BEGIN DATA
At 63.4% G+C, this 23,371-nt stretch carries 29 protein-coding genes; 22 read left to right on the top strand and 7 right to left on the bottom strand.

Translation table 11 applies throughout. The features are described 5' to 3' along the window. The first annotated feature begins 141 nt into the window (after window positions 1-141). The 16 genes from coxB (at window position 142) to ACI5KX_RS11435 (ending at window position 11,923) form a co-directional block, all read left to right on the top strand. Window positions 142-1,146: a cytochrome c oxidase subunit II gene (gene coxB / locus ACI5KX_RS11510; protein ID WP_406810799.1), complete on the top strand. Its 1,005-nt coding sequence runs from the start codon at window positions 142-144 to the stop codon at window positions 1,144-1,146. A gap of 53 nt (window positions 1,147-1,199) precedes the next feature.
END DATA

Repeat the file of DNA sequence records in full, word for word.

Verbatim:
At 63.4% G+C, this 23,371-nt stretch carries 29 protein-coding genes; 22 read left to right on the top strand and 7 right to left on the bottom strand.

Translation table 11 applies throughout. The features are described 5' to 3' along the window. The first annotated feature begins 141 nt into the window (after window positions 1-141). The 16 genes from coxB (at window position 142) to ACI5KX_RS11435 (ending at window position 11,923) form a co-directional block, all read left to right on the top strand. Window positions 142-1,146: a cytochrome c oxidase subunit II gene (gene coxB / locus ACI5KX_RS11510; protein ID WP_406810799.1), complete on the top strand. Its 1,005-nt coding sequence runs from the start codon at window positions 142-144 to the stop codon at window positions 1,144-1,146. A gap of 53 nt (window positions 1,147-1,199) precedes the next feature.